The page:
I've just amended a couple of posts in the fascinating story of the redoubtable Mrs Annabel Dott – the series of blogposts that make up the account of her life and work begin here – on hearing from a member of the Dott family.
I had used a photograph of a pleasant-looking lady which was believed by some members of the family to show Annabel Dott, but it doesn't – it's definitely a photo of a Mrs Crebin.
My contact says of Annabel, "My feeling is that she would look a bit more fierce than Mrs. Crebin does" and I must say that I agree!
I'm still hopeful that one day a photograph of Annabel Dott will turn up ...
Monday, 14 October 2019
Thursday, 10 October 2019
If you've ever read about John Richard Stubbs and his family on this blog – A Boroughbridge Boyhood in the 1850s introduces them – you might remember his visits to Taitlands, the country house near Settle where his mother's sister Jane Henlock lived with her husband Thomas Redmayne (c1797-1862) and their children.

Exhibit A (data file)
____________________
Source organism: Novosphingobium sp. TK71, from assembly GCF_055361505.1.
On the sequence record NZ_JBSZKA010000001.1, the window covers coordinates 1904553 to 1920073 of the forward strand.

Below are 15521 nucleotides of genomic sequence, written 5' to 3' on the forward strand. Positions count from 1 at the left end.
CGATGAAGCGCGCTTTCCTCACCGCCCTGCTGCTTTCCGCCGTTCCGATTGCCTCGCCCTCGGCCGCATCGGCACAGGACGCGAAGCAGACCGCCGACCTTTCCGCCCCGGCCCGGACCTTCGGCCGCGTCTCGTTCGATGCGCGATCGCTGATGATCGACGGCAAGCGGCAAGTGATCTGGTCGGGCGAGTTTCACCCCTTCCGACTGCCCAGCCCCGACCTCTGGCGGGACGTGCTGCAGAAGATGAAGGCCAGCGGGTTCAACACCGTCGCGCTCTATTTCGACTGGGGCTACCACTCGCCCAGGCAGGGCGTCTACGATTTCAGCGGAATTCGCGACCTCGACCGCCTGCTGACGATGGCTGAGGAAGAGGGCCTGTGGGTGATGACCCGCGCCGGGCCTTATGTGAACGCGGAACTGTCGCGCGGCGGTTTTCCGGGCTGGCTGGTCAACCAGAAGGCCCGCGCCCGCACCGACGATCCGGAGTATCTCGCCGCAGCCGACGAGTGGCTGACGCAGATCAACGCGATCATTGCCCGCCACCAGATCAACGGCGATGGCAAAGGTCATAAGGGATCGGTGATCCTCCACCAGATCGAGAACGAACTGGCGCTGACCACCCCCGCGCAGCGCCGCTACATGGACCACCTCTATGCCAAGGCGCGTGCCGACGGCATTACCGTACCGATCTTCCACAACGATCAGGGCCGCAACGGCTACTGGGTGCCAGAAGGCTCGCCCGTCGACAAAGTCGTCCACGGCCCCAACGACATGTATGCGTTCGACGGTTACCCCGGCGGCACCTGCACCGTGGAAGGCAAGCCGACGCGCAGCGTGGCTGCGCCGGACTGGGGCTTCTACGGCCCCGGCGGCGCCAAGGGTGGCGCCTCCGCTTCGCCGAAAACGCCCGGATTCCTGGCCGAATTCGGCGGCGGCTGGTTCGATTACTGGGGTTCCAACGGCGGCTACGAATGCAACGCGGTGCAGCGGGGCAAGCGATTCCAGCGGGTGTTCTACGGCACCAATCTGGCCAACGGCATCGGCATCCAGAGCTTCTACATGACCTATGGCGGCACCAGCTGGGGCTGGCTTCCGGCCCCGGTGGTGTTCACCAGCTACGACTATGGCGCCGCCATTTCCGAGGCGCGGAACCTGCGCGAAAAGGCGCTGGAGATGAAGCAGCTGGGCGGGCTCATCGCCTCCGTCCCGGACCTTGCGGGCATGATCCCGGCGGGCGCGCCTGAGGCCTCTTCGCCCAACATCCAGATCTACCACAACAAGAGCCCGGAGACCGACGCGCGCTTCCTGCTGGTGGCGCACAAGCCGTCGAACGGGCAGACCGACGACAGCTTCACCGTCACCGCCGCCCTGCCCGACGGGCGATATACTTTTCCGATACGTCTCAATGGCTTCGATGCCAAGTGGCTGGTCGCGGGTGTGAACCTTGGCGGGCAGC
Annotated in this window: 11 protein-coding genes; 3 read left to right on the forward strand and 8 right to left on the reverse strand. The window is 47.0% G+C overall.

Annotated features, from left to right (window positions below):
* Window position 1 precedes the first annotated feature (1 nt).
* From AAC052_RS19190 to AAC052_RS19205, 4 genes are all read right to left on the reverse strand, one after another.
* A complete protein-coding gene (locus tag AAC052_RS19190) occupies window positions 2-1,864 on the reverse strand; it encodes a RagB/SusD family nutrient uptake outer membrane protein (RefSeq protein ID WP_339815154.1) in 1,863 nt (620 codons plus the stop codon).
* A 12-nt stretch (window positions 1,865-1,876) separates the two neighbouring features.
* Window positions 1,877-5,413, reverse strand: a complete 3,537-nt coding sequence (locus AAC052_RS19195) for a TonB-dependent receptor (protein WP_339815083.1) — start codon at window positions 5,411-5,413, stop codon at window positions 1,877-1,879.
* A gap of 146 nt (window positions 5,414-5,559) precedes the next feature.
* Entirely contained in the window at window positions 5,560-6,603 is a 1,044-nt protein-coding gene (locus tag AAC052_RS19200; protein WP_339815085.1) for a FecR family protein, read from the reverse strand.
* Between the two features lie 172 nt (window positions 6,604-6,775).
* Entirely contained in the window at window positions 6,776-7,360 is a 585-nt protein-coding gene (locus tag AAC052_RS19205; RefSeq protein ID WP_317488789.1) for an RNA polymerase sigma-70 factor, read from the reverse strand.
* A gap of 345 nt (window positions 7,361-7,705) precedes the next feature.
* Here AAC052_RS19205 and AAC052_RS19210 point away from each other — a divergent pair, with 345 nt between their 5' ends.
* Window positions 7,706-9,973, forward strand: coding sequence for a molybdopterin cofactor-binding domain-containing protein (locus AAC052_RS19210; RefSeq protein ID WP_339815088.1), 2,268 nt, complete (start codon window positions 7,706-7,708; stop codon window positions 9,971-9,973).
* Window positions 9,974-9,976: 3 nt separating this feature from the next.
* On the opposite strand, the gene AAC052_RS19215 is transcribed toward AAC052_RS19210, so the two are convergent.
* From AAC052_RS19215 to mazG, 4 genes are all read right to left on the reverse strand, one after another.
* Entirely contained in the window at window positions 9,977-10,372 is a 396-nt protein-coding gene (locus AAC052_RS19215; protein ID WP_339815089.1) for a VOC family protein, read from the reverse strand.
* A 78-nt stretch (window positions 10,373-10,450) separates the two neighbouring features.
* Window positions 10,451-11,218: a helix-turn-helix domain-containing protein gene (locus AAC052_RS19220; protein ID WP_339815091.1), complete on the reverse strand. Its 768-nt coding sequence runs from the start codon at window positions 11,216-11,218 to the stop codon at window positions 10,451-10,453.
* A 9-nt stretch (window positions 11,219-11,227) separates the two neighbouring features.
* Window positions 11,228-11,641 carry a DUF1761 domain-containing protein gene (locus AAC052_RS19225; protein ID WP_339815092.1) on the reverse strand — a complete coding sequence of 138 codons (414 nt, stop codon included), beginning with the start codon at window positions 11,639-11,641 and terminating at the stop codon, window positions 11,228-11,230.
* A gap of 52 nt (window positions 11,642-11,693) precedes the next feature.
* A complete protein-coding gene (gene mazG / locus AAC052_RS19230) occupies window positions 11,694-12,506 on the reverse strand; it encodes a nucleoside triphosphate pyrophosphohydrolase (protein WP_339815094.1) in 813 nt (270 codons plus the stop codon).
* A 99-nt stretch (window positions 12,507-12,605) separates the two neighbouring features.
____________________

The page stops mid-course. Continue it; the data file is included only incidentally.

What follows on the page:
Jane was Thomas's third wife – the first two died young, probably in childbirth – and she brought up his daughter Jane and her own two children, Mary and Henry.
And now you can see photographs of Taitlands, which was for many years a youth hostel and has,over the last decade been lovingly restored to glory. I'm sure the estate agents who are offering it for sale won't mind if I reproduce one of the photos here – perhaps it will prompt a reader to buy this beautiful house!
|Taitlands, near Settle|
John Stubbs describes visiting Taitlands several times in his diaries. The house was barely twenty years old when he first knew it, as Thomas Redmayne had only begun building it in 1831, and so it must all have looked very new and grand to John. When he was a teenage boy at Giggleswick School he used to visit the family. In 1853 for example:
Saturday 29 January 1853 Went to Taitlands Aunt was poorly rode the horses came home with Uncle
One Friday, he went out there with a schoolfriend without telling Mrs Stubbs, with whom he was lodging, where he was going. Mrs Mary Ann Stubbs was another of his aunts, the widow of his father's brother William Morley Stubbs. She helped her sister Miss Isabella Henlock keep a school at The Terrace, Settle. They also took in boys who attended Giggleswick School as lodgers:
Friday 30 September 1853In the evening walked with T Bramley to Taitlands on the sly Mrs Stubbs & Co knew not
After John left school, he visited the Redmayne family there on several occasions.
In August 1856 he stayed there for three weeks and described in his diary driving his aunt and cousins in the Phaeton – going shooting – taking a shot at a rabbit in a field "where I ought not" – visiting old schoolfriends – and enjoying "a little dance" when visitors came to Taitlands.